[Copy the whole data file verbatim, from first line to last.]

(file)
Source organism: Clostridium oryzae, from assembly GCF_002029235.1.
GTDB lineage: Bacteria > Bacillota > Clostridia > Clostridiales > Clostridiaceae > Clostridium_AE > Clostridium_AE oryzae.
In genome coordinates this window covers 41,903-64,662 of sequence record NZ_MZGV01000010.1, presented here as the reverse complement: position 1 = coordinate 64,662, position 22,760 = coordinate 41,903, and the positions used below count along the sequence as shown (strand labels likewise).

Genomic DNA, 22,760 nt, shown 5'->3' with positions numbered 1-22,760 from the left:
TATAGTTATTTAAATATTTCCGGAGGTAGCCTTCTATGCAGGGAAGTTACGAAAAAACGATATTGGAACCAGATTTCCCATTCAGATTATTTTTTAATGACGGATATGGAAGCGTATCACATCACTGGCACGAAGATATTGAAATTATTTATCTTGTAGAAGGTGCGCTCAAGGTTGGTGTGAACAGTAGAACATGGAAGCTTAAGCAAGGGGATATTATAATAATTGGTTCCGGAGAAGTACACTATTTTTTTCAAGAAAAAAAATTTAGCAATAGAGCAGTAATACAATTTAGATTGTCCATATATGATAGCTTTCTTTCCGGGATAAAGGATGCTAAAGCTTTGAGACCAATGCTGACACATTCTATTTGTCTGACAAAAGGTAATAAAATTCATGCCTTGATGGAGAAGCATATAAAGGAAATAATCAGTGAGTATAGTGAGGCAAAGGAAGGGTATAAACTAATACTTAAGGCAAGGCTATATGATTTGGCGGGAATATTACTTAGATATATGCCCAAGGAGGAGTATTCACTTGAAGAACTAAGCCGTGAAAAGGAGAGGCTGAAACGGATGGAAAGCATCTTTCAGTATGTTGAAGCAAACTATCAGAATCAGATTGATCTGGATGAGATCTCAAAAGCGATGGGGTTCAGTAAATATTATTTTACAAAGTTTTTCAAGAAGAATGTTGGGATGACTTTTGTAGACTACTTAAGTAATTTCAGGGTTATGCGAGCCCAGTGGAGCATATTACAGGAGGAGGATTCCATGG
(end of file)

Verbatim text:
Source organism: Clostridium oryzae, from assembly GCF_002029235.1.
GTDB lineage: Bacteria > Bacillota > Clostridia > Clostridiales > Clostridiaceae > Clostridium_AE > Clostridium_AE oryzae.
In genome coordinates this window covers 41,903-64,662 of sequence record NZ_MZGV01000010.1, presented here as the reverse complement: position 1 = coordinate 64,662, position 22,760 = coordinate 41,903, and the positions used below count along the sequence as shown (strand labels likewise).

Genomic DNA, 22,760 nt, shown 5'->3' with positions numbered 1-22,760 from the left:
TATAGTTATTTAAATATTTCCGGAGGTAGCCTTCTATGCAGGGAAGTTACGAAAAAACGATATTGGAACCAGATTTCCCATTCAGATTATTTTTTAATGACGGATATGGAAGCGTATCACATCACTGGCACGAAGATATTGAAATTATTTATCTTGTAGAAGGTGCGCTCAAGGTTGGTGTGAACAGTAGAACATGGAAGCTTAAGCAAGGGGATATTATAATAATTGGTTCCGGAGAAGTACACTATTTTTTTCAAGAAAAAAAATTTAGCAATAGAGCAGTAATACAATTTAGATTGTCCATATATGATAGCTTTCTTTCCGGGATAAAGGATGCTAAAGCTTTGAGACCAATGCTGACACATTCTATTTGTCTGACAAAAGGTAATAAAATTCATGCCTTGATGGAGAAGCATATAAAGGAAATAATCAGTGAGTATAGTGAGGCAAAGGAAGGGTATAAACTAATACTTAAGGCAAGGCTATATGATTTGGCGGGAATATTACTTAGATATATGCCCAAGGAGGAGTATTCACTTGAAGAACTAAGCCGTGAAAAGGAGAGGCTGAAACGGATGGAAAGCATCTTTCAGTATGTTGAAGCAAACTATCAGAATCAGATTGATCTGGATGAGATCTCAAAAGCGATGGGGTTCAGTAAATATTATTTTACAAAGTTTTTCAAGAAGAATGTTGGGATGACTTTTGTAGACTACTTAAGTAATTTCAGGGTTATGCGAGCCCAGTGGAGCATATTACAGGAGGAGGATTCCATGG